Page 1 of 4 1234 LastLast
Results 1 to 13 of 49
  1. #1
    Join Date
    Feb 2016
    Location
    Louisburg Kansas
    Posts
    3,508
    Post Likes

    TECHNICAL EXPLANATION OF MEASURED STATIC AIR PRESSURES

    Can anyone give a technical explanation of why measured static pressures in air systems are unreliable?
    No man can be both ignorant and free.
    Thomas Jefferson

  2. #2
    Join Date
    Jan 2010
    Location
    Sea to Sky
    Posts
    3,387
    Post Likes
    Quote Originally Posted by WAYNE3298 View Post
    Can anyone give a technical explanation of why measured static pressures in air systems are unreliable?
    I bet you can.

    Sent from my SM-G965W using Tapatalk

  3. #3
    Join Date
    Dec 2014
    Posts
    2,886
    Post Likes
    I cannot give any kind of technical explanation I'm really poor at that. But I can say that I'm very suspicious always of my static pressure readings. Now, the ones that I may trust, are when I'm looking for reasons for low air flow and I find a large pressure drop through a section of duct, particularly with some type of cooling or Heating device in there. But as far as setting up Performance, based on static pressures , I don't really trust those numbers.
    I guess that's mostly due to the variance that I see in those numbers (bouncing) ,so which one do you use?. Also you can find different static pressures in different sides of the duct, even as far as a positive on one side and a negative on the other depending upon the construction of the duct. So, to-date, I have not relied at all on static pressures to base air volume through an appliance.
    I'm probably way out in left field here as far as the topic goes but.....

    Sent from my SM-G950U using Tapatalk
    Actually that's a mistake what I wrote there. The negative pressures would be from velocity readings.
    So to expand on that, going by a strictly static pressure reading and the blower chart I could come up with an erroneous CFM because I'm reading static pressure, but, some of that air may be moving backwards. So my assumed cfm from the blower chart would be incorrect in that case.

  4. #4
    Join Date
    Mar 2008
    Location
    kansas
    Posts
    1,652
    Post Likes
    Pretty sure it’s not the technical term, but essentially it’s stratification of air through fittings, elbows, not pushing equally in all directions.
    Honeywell you can buy better but you cant pay more

    I told my wife when i die to sell my fishing stuff for what its worth not what i told her i paid for it

  5. #5
    Join Date
    May 2014
    Location
    Bay Area California
    Posts
    24,680
    Post Likes
    Quote Originally Posted by WAYNE3298 View Post
    Can anyone give a technical explanation of why measured static pressures in air systems are unreliable?
    Turbulence?
    If you were a real tech, you'd solder a relay on that board and call it good to go.

    I do a triple evac with nitro to remove non condensables.

    I use 56% silver on everything except steel.

    Did you really need the " If you were a real tech " ??

  6. #6
    Join Date
    May 2014
    Location
    Bay Area California
    Posts
    24,680
    Post Likes
    Quote Originally Posted by WAYNE3298 View Post
    Can anyone give a technical explanation of why measured static pressures in air systems are unreliable?
    How about that term they use for water flow in a pipe, where the water is traveling faster in the center of the pipe and slower at the walls of the pipe, maybe it is the same, turbulent flow?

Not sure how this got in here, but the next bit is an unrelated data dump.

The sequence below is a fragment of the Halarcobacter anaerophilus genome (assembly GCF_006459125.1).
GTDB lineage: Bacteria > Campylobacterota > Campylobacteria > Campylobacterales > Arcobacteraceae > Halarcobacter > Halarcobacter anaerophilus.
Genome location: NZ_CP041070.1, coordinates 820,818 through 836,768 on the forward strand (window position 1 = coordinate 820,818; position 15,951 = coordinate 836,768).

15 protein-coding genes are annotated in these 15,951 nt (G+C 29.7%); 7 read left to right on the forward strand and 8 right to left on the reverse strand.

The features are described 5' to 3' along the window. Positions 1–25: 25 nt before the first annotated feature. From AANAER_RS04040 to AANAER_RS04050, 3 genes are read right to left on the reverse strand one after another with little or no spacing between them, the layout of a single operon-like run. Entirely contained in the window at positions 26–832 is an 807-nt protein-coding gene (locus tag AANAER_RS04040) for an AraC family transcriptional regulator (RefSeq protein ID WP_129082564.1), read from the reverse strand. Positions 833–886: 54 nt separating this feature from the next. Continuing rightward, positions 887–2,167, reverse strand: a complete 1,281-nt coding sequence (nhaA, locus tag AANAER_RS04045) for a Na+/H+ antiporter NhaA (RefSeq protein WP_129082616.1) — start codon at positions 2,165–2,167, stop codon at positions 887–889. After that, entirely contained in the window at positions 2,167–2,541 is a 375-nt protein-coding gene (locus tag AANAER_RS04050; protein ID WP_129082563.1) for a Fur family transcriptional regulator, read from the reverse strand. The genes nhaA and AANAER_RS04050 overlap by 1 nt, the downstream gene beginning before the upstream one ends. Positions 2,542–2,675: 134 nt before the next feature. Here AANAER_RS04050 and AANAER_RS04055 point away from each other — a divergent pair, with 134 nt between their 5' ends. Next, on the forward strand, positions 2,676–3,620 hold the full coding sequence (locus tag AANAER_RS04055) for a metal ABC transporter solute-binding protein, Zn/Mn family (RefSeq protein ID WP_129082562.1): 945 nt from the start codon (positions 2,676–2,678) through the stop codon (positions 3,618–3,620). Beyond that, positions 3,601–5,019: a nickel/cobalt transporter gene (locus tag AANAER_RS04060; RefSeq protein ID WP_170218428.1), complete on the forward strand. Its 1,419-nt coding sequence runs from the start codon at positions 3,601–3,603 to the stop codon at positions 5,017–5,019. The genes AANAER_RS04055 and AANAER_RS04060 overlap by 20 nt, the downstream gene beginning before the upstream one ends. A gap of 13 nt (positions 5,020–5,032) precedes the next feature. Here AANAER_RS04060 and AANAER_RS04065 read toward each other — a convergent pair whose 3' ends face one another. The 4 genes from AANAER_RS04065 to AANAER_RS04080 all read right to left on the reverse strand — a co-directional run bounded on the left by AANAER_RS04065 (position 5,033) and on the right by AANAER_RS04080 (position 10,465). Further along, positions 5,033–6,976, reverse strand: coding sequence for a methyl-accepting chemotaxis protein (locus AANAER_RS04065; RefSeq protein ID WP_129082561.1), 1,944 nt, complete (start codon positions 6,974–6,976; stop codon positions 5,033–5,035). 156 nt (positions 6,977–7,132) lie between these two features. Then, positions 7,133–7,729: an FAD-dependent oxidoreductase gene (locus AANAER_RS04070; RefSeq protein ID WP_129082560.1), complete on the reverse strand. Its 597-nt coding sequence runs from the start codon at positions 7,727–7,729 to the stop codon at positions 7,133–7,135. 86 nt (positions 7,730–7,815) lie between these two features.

If you were a real tech, you'd solder a relay on that board and call it good to go.

    I do a triple evac with nitro to remove non condensables.

    I use 56% silver on everything except steel.

    Did you really need the " If you were a real tech " ??

  7. #7
    Join Date
    Feb 2016
    Location
    Louisburg Kansas
    Posts
    3,508
    Post Likes
    Thread Starter
    As I expected you all have some good points. Water measured statics are a lot more reliable than air even though most water flows are not laminar. The key to this is looking at how the Pascal and Bernoulli experiments relate to static pressures and the basic difference between air and water?
    No man can be both ignorant and free.
    Thomas Jefferson

  8. #8
    Join Date
    May 2014
    Location
    Bay Area California
    Posts
    24,680
    Post Likes
    Well, let's see . . . Water tends to be a lot more dense than air. Did I get that one right?

    Regarding Bernoulli, sent this clip to a newbie we hired. Was explaining a particular problem where a wind tunnel was being formed by the wind blowing over a building causing problems with the A/C. But no one would believe my explanation of why they were having the problems they were having. By the way, we ended up losing that account, here's the clip:

    https://www.youtube.com/watch?v=HZClP-m9g24

    When I measure static pressures, I like to move the sensing tube around. Both into and away from the airflow. My favorite is the U-Tube manometer with 1/4" tubing; no calibration necessary. If I see much variation, then I know I need to take more precautions. Most of the stuff I work on doesn't have enough velocity to change the static much.


    Quote Originally Posted by WAYNE3298 View Post
    As I expected you all have some good points. Water measured statics are a lot more reliable than air even though most water flows are not laminar. The key to this is looking at how the Pascal and Bernoulli experiments relate to static pressures and the basic difference between air and water?
    If you were a real tech, you'd solder a relay on that board and call it good to go.

    I do a triple evac with nitro to remove non condensables.

    I use 56% silver on everything except steel.

    Did you really need the " If you were a real tech " ??

  9. #9
    Join Date
    Feb 2016
    Location